• 16. Windows Azure Platform 12+ (and growing) Microsoft Data Centers across the globe. Warehouses full of servers and networking that host Windows Azure and things like Bing, Windows Live, etc. The Fabric is the infrastructure in the data centers. The Fabric Controller is the “brains” of Windows Azure. Controls the hardware, software and just about everything in the Microsoft cloud. Where your code runs. Where your non-SQL data resides. APIs and tools to help build these. Services that can be used by in the cloud or on-premise apps. This collection is growing. SQL Server (minus) running in the cloud. Now with data sync and report capability. Tools, APIs, etc. (some provide by Microsoft and an increasing number provided by 3rd parties) to develop apps/data for the cloud or to integrate on-premise with the cloud. And there is more…
  • 17. The Microsoft Cloud Data Center • Microsoft has > 12 data centers across the world • Not all of them run Azure • Exact number and location are not advertised • Chicago Data Center has ~360,000 servers • On each server: • 1.5 to 1.7GHz CPU • ~1.7GB of RAM • Modified Hyper-V Hypervisor allows machine resources in the data center to be shared. It manages and controls the virtual machine/partition running on the physical server.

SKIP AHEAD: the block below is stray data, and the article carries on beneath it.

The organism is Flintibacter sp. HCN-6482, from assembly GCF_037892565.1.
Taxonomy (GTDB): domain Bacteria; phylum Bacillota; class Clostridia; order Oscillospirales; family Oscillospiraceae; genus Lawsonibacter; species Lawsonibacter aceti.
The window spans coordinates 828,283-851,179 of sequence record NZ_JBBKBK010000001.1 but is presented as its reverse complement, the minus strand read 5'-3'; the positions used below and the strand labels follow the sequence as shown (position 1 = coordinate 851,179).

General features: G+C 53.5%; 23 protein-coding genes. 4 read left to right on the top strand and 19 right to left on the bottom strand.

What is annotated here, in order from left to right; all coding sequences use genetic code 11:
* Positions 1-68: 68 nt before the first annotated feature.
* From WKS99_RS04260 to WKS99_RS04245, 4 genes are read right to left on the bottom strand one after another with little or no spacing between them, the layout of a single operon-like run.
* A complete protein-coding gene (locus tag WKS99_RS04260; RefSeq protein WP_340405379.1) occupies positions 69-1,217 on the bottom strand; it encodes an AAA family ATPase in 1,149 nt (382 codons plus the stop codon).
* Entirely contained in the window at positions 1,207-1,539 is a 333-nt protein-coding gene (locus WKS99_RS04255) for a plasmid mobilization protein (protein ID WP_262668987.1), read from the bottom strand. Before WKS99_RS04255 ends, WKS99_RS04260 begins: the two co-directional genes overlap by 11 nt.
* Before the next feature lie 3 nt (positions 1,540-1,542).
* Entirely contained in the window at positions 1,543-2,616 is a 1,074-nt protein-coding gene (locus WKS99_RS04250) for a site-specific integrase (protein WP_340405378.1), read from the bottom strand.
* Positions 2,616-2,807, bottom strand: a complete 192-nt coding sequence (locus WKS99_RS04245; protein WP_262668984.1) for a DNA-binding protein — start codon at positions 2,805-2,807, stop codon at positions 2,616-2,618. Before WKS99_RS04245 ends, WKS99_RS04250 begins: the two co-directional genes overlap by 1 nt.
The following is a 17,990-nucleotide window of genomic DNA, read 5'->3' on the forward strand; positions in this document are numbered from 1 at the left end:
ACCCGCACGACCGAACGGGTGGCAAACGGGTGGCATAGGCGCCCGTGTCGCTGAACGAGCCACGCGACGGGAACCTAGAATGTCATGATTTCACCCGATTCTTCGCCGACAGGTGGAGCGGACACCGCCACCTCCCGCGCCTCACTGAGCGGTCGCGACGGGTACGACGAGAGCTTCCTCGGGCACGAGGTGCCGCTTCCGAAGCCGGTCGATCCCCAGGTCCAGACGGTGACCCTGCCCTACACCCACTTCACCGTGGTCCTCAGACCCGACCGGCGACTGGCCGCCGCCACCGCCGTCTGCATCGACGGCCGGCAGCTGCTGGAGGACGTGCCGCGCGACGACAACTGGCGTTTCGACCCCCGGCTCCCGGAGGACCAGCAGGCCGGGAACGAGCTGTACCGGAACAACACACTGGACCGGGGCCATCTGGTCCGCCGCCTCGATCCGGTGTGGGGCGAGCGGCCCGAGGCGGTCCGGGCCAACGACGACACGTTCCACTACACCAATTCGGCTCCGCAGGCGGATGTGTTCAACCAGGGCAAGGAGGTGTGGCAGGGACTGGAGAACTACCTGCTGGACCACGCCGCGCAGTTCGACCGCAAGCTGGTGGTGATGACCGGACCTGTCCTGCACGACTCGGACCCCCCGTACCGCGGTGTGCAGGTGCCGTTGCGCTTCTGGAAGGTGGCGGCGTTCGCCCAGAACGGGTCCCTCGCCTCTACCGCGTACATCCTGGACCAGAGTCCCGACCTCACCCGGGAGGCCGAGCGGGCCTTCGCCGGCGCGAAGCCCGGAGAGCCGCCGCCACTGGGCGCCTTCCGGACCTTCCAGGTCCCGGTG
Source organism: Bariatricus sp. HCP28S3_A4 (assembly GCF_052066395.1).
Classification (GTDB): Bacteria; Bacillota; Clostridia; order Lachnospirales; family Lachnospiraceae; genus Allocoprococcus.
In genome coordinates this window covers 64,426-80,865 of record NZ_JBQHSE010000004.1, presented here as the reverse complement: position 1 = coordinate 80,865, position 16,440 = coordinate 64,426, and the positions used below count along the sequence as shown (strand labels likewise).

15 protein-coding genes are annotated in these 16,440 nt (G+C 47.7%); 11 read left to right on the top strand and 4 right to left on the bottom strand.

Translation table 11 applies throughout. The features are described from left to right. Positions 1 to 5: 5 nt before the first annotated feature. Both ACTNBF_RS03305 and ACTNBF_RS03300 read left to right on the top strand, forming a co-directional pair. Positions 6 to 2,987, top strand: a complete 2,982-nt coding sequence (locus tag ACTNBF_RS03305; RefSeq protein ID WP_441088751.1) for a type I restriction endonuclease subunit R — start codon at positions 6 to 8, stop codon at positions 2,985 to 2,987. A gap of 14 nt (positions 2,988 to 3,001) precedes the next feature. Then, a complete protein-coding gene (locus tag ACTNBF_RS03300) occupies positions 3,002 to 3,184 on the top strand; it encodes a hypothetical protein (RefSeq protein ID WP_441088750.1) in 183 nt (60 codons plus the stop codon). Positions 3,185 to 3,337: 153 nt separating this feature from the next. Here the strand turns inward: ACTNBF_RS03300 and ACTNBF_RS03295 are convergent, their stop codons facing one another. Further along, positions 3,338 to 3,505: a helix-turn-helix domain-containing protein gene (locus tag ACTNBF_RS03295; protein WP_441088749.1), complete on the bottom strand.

• 18. Windows Azure Fabric and Fabric Controller  Azure Fabric = raw resources • Physical/virtual servers • Supporting software • Load balancers, Switches, Routers, …  The Fabric Controller “brains” • Controls the hardware, software and just about everything in the Microsoft cloud • Manages the physical deployment of services and data into the virtualized environment • Monitors the hardware, software and takes corrective action when any fail
  • 19.  Applications run in Windows Azure Compute • Consist of one or more components or services known as Hosted Services  Two types (soon 3) of components in Hosted Services • Web roles and worker roles and soon to be released VM roles (beta) • Web roles are Web applications  Runtime includes a Web server (IIS7) • Worker roles are background processes  Essentially, worker roles can be any running process  This is how Java can run in Azure • VM Roles are customized Hyper-V images running in Azure  Another way to run Java Windows Azure Compute VM Role ~= IAAS ??